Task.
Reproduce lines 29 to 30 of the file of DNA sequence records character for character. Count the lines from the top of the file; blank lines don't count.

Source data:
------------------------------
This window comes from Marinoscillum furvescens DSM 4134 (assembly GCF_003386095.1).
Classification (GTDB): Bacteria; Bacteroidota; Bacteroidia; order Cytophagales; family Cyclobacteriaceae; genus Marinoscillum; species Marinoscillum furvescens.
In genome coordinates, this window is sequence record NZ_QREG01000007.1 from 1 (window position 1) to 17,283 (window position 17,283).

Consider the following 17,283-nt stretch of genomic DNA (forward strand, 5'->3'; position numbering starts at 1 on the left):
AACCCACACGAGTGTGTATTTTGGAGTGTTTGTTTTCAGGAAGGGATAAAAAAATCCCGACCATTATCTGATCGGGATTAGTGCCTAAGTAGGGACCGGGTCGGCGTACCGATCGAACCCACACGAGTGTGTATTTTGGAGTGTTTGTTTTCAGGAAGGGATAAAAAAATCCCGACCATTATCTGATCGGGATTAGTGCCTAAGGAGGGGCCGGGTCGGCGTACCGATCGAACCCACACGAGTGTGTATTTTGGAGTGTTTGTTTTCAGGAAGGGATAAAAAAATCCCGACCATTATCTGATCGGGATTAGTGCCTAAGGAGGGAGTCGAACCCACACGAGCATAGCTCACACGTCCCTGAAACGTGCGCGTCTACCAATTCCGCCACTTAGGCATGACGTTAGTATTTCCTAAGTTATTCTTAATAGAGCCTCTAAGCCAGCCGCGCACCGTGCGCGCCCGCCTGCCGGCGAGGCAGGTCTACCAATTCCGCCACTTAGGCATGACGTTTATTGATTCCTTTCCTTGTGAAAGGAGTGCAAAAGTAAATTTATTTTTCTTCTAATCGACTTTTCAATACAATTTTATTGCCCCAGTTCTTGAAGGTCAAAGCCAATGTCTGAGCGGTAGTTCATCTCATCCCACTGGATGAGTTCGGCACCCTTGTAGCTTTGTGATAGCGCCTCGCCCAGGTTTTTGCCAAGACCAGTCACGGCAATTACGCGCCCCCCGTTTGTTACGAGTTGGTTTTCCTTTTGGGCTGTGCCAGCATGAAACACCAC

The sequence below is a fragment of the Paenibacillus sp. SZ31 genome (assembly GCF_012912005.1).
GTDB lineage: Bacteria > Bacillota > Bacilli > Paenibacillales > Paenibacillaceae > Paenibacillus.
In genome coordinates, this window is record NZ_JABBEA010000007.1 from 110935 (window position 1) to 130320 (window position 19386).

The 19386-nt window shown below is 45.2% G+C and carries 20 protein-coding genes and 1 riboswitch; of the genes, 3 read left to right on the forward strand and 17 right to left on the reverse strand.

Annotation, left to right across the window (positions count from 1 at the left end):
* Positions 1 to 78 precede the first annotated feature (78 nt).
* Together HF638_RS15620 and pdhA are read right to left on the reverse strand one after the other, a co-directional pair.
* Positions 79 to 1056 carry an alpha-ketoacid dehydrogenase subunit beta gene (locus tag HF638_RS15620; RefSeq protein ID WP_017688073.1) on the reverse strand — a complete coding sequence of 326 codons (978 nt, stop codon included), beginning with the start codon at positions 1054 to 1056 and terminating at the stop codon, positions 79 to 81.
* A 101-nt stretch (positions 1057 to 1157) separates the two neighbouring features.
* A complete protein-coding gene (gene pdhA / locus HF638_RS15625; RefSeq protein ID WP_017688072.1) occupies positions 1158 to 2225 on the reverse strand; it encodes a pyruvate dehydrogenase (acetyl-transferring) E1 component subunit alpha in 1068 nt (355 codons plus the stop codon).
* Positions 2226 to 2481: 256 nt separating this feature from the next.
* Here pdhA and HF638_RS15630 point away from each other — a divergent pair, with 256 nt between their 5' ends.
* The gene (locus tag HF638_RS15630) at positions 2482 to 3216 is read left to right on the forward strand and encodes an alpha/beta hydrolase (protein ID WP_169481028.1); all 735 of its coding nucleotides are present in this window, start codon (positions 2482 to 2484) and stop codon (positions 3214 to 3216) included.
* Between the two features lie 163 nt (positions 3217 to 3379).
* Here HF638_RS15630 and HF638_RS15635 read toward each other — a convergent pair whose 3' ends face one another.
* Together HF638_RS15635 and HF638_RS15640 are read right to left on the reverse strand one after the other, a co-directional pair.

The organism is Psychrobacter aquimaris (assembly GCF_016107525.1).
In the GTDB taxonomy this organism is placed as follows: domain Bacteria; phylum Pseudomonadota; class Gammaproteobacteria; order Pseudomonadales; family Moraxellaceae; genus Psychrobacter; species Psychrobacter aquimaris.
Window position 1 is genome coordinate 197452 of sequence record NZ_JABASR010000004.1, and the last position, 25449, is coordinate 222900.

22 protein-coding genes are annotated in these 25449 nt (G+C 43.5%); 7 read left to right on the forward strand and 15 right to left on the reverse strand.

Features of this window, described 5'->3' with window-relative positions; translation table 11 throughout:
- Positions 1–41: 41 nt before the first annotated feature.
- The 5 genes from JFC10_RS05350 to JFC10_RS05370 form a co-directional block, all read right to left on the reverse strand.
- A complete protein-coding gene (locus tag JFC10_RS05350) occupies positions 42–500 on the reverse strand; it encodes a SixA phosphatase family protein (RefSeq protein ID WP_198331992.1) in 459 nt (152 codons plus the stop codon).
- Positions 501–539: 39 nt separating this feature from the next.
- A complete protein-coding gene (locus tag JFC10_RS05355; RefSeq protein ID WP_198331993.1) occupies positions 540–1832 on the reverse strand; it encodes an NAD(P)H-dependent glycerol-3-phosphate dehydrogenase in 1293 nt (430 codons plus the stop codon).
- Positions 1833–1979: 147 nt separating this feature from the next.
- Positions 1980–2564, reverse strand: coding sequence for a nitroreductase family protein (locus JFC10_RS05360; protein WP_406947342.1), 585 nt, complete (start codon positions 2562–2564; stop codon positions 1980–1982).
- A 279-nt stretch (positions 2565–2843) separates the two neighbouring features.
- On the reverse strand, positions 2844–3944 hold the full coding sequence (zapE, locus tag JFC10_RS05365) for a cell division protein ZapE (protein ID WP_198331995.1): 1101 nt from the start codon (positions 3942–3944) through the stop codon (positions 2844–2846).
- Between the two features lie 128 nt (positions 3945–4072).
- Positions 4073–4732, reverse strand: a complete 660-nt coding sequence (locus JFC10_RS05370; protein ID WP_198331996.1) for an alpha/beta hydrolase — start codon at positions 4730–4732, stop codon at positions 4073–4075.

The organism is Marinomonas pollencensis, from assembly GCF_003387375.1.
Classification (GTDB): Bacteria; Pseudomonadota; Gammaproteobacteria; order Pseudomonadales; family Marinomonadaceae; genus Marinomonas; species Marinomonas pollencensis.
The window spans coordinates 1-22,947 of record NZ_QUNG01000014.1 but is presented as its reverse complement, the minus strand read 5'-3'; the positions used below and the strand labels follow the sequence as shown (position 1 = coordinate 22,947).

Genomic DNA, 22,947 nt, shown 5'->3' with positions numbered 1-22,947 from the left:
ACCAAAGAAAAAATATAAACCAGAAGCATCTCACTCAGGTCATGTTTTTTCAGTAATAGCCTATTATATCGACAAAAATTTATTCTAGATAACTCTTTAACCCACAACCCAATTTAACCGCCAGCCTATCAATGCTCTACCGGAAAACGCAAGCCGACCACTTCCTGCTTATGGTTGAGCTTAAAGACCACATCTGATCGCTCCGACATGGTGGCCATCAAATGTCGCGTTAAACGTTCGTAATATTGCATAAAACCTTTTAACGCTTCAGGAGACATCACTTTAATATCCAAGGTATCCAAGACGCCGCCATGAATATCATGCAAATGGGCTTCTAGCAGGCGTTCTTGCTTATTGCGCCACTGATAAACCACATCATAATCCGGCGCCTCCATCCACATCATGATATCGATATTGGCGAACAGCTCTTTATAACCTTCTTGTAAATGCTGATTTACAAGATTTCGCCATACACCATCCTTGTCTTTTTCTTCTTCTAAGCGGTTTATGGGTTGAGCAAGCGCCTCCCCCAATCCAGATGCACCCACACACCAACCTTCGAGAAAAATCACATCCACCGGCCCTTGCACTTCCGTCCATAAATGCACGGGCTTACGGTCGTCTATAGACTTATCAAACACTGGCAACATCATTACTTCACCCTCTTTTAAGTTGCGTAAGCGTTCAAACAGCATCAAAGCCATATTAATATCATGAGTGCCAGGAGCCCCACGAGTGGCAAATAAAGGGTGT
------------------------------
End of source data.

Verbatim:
- A complete protein-coding gene (locus tag JFC10_RS05350) occupies positions 42–500 on the reverse strand; it encodes a SixA phosphatase family protein (RefSeq protein ID WP_198331992.1) in 459 nt (152 codons plus the stop codon).
- Positions 501–539: 39 nt separating this feature from the next.